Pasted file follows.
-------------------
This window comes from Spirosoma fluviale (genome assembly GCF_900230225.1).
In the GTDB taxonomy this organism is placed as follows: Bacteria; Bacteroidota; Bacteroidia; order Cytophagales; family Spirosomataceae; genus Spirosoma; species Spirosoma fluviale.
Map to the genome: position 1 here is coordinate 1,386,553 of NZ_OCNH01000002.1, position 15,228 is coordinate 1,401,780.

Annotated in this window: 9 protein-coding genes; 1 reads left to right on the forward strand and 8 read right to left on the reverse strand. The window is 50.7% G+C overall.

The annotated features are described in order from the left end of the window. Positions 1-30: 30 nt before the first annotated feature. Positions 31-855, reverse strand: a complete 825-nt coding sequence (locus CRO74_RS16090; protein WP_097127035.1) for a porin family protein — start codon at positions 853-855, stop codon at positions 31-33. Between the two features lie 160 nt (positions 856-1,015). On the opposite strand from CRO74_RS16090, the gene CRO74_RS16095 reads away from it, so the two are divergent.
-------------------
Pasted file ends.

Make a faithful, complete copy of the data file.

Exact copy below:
This window comes from Spirosoma fluviale (genome assembly GCF_900230225.1).
In the GTDB taxonomy this organism is placed as follows: Bacteria; Bacteroidota; Bacteroidia; order Cytophagales; family Spirosomataceae; genus Spirosoma; species Spirosoma fluviale.
Map to the genome: position 1 here is coordinate 1,386,553 of NZ_OCNH01000002.1, position 15,228 is coordinate 1,401,780.

Annotated in this window: 9 protein-coding genes; 1 reads left to right on the forward strand and 8 read right to left on the reverse strand. The window is 50.7% G+C overall.

The annotated features are described in order from the left end of the window. Positions 1-30: 30 nt before the first annotated feature. Positions 31-855, reverse strand: a complete 825-nt coding sequence (locus CRO74_RS16090; protein WP_097127035.1) for a porin family protein — start codon at positions 853-855, stop codon at positions 31-33. Between the two features lie 160 nt (positions 856-1,015). On the opposite strand from CRO74_RS16090, the gene CRO74_RS16095 reads away from it, so the two are divergent.